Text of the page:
In the Bedroom review by Matt Fuerst


Moving and Haunting

In the Bedroom is a movie that has stuck with me, even a full week after watching it. I don't know about you, but I find the true terror that a movie can impart isn't really in the slasher formula, or for the most part (aside from The Ring) isn't to be found in the horror in genre at all. Instead, I find myself scared when presented with some of the horrible things that can, and regularly do, happen to normal, good people.

You may have heard of In the Bedroom a few years back when there was some buzz for Sissy Spacek for an Oscar for Best Actress. If you are like me, you probably dismissed renting this, but I would advise you to rethink your plan. In the Bedroom is one movie worth exploring. We are presented with a nice Eastern seaboard family. The son, Frank, is young, about to go to college for his freshman year, and like many boys of the age, filled to the brim with dreams. He dreams of designing beautiful homes and landscapes. Additionally, he has begun what he describes to his mother (Spacek) as a "summer fling" with a good looking, but older and separated from her husband, single mother Natalie (Marisa Tomei in a great performance). Frank is lying to his mother, and maybe even to himself for a while. Frank decides to forgo his college dreams and stay with Natalie and her boys. Not surprisingly, this relationship upsets Natalie's still husband, Richard. The three of them create a pyramid of emotions, and by this point in the story development you know something is going to happen that will change the way everyone involved looks at each other.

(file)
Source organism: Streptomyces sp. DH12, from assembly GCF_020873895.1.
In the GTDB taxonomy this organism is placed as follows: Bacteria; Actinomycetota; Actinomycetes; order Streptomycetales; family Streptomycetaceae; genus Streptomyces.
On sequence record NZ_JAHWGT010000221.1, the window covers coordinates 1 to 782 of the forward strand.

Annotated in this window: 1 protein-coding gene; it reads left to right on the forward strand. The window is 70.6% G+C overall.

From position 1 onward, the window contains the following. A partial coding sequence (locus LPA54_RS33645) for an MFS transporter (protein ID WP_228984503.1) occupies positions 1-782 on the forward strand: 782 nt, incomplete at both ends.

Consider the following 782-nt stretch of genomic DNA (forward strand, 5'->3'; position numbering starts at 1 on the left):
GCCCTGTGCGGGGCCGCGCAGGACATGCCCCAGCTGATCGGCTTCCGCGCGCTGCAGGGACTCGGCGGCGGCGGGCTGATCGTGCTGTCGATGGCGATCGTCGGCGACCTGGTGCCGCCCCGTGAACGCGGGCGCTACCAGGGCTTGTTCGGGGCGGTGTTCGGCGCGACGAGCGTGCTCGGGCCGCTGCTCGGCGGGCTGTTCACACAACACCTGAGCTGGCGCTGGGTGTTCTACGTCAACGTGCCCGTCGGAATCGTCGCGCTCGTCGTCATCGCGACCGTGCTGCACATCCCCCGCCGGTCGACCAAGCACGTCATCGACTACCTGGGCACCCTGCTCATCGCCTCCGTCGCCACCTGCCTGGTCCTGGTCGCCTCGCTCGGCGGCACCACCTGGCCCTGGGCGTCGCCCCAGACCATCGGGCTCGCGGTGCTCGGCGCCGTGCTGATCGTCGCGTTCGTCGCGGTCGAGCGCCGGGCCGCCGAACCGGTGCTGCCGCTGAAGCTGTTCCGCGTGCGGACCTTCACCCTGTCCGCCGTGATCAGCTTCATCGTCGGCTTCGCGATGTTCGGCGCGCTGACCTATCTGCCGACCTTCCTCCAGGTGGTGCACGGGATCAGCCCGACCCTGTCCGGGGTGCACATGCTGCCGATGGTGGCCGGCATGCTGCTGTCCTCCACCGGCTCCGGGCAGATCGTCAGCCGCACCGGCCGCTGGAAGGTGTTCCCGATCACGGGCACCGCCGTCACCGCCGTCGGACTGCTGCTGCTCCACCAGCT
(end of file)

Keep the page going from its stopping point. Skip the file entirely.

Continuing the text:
Something horrible does happen, and no one is really ever the same again. With this setup, we get to explore relationships, the justice system, wealth and society. A whole host of territory is run over in brilliant fashion. Ruth and Matt Fowler, parents of Frank, spend entire scenes not communicating directly, but exchanging information regardless. We are treated to scenes with heavy undertone. Matt and Ruth spend a weekend with friends at their cabin, and on one scene lasting a few minutes, they simply talk about their friends new car, and yet there is enough information exchanged in the undertone to fill a movie.

If I had to complain about something, it would defiantly be that the first two acts of In the Bedroom are much stronger than the third. We are dealing with a lot of tension, especially in the second act. Throughout it, I was somewhat hoping for a violent resolution to the movie, which I really felt was an outcome of my Rambo-laden upbringing. I felt like I was cheapening myself and this movie story to expect a violent resolution, since, let's be honest, most of us don't lead a violent life. For most of us privileged enough to surf the Internet and read silly movie review web sites, violence isn't much part of our life. But, the third act of the movie does resort to violence. Don't get me wrong, it's absolutely amazingly justified, I was just expecting a different resolution (while at the same time expecting exactly what I got. Boy aren't I a dichotomy?).

A neat factoid about In the Bedroom is that it was directed by Todd Field. Don't feel guilty if you don't know that name, since I know I didn't upon reading it, but then I went through his credits and noticed he was the great Nick Nightengale in Stanley Kubrick's Eyes Wide Shut. Cool character, cool character name. Bonus points. Mr. Field does a great job with his material here and he gets a fuerstma "2 movie pass" card. (Meaning I will go see his next two movies regardless of whether I like the trailer or not.)

The DVD of In the Bedroom is a good transfer. There were no noticeable flaws in the transfer, and the colors looked good. Given the content, it wasn't surprising a lot of more muted colors were present, but that was on purpose. The sound outlay was good. It wasn't very active but this wasn't the type of movie with a lot going on in the rear channels. Most conversations take place head on, not much action in the rear. The DVD itself is fairly expensive (about $26 at Amazon) and has little/no real extras, so you'd have to really love the movie to out and out purchase it. But it is a great renter.

9 out of 10 Jackasses
blog comments powered by Disqus